Working on something with low ROI is a sign of intellectual curiosity and work ethic. It shows intrinsic motivation.
I’ve seen a trend where a hobbyist (a person who creates out of passion) transitions to a tinkerer (a person who creates to solve a problem only they have) to an entrepreneur (a person who creates to solve problems they share with lots of people).
This assesses intellectual curiosity and drive for self-improvement, which correlates with steep growth curves. Most wildly successful founders or investors are voracious readers.
The question also reveals the person’s interests and Girardian models of desire.
Asking “why” as a follow-up is particularly useful here. Talented people have justified opinions. They can articulate why they like something.
Downtime-revealed preferences are telling. You are looking for people who spend their downtime tinkering, learning, building, or upgrading themselves. Top performers prioritise intensive self-improvement over more ‘normal’ hobbies.
An interesting follow-up is “What are the open tabs on your browser right now” (h/t Tyler Cowen). The problem with this question is that the variance for a single individual is too high – a single person oscillates between no tabs open and hundreds.
Top performers focus on improving the rate at which they can improve. Look for strategies and systems to perform at higher levels of efficiency.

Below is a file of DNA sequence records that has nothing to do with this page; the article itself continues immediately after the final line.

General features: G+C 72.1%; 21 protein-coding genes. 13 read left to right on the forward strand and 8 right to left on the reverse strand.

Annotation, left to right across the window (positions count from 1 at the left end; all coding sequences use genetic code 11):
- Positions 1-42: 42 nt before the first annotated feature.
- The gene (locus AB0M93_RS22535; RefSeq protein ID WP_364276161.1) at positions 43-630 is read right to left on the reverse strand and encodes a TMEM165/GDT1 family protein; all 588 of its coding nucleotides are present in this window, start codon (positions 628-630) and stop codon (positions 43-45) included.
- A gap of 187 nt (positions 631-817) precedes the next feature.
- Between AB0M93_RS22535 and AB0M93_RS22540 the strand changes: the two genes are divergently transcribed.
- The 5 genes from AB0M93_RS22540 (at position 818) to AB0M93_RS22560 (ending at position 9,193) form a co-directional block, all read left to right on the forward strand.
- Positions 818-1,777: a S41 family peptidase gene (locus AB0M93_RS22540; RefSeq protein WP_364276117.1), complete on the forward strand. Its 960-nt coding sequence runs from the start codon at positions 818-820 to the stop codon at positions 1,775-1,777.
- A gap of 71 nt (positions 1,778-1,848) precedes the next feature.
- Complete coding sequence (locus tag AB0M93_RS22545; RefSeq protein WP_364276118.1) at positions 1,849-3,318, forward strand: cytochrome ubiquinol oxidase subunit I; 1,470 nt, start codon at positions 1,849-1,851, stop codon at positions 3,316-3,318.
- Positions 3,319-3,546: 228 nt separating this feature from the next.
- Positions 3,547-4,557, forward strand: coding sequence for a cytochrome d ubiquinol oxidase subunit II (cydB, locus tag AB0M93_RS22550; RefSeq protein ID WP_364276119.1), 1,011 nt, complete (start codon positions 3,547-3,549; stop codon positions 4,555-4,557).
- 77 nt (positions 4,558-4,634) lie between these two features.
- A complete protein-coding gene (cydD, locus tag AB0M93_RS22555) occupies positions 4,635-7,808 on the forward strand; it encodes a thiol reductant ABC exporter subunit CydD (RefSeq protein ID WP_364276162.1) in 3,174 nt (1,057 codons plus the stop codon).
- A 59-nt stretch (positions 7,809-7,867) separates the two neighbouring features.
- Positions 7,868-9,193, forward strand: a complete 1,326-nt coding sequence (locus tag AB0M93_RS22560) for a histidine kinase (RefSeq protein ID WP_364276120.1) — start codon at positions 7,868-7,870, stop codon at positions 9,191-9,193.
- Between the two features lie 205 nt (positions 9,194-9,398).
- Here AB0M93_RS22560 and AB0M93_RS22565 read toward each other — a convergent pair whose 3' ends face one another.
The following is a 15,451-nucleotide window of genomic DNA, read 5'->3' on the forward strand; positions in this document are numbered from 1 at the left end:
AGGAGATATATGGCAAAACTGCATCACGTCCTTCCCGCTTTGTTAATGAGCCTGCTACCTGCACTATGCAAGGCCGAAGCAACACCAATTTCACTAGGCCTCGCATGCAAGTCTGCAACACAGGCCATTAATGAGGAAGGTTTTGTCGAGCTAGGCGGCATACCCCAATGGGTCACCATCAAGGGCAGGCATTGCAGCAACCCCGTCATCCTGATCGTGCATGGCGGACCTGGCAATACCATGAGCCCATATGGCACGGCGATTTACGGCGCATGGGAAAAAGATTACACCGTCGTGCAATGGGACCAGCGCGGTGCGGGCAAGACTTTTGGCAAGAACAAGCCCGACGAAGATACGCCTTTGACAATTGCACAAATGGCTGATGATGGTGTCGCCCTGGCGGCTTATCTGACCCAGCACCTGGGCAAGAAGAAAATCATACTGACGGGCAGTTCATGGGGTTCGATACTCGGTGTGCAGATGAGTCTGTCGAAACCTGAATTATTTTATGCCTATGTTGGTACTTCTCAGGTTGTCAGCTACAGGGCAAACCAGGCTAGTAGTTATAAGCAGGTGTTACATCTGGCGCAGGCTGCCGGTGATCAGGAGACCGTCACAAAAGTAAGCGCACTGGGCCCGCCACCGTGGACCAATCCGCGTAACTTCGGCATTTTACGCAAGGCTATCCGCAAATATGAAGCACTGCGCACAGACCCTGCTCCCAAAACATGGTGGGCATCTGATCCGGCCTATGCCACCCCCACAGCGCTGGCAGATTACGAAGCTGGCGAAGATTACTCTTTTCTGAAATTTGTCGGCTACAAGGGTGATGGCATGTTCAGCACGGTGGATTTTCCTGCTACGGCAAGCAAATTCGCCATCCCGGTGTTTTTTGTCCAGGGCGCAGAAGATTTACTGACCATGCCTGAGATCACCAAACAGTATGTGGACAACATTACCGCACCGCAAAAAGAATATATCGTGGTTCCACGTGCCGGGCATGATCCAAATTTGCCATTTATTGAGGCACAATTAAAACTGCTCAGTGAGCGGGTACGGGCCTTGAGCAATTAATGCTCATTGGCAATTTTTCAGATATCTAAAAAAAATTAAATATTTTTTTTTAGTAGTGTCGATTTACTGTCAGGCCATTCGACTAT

To assess this, three questions I like:
Work samples are good but not great. They are particularly good at assessing distance. But they have three key problems:
Overall, I think work samples are good ways of assessing mid-level hires. I think they are limited in identifying accelerateurs and founders.
Brainteasers aim to assess “horsepower”, or IQ.
IQ is necessary, but not sufficient.
I’ve noticed that IQ also correlates (imperfectly) with curiosity and a desire to learn. IQ can therefore be proxied by the person’s (a) responses to the 6 growth questions, and (b) questions back to you.
That said, well-constructed, left-field brainteasers can be a great test of “horsepower” and creativity.
Let’s look at an example:
“In 20 years, you wake up and there’s no such thing as a bank. What has replaced it?”.
Low-horsepower people get often revert to answers that are attached to the dogma of the present: “alternative lenders, BNPL, fintech, crypto”. They revert to availability bias rather than first principles. Their answers are “skeuomorphic”.
Stronger thinkers might go back to a “jobs to be done” framework. Or they might first ask “what does ‘no such thing as a bank’ imply about the society we are in?”
Overall, I think brainteasers are helpful but have a weaker correlation with growth curves than the 6 growth questions.
My goal is to popularise the language of “growth curves” and “accelerateurs”. It’s impractical to assess talent without a common vocabulary.
Once you understand growth curves, the questions and principles I’ve provided help determine the curve’s shape.
The people who succeed aren’t normal: they are obsessive readers, listeners, askers of questions, absorbers of knowledge, triers of new things. They have to do things to get to sleep.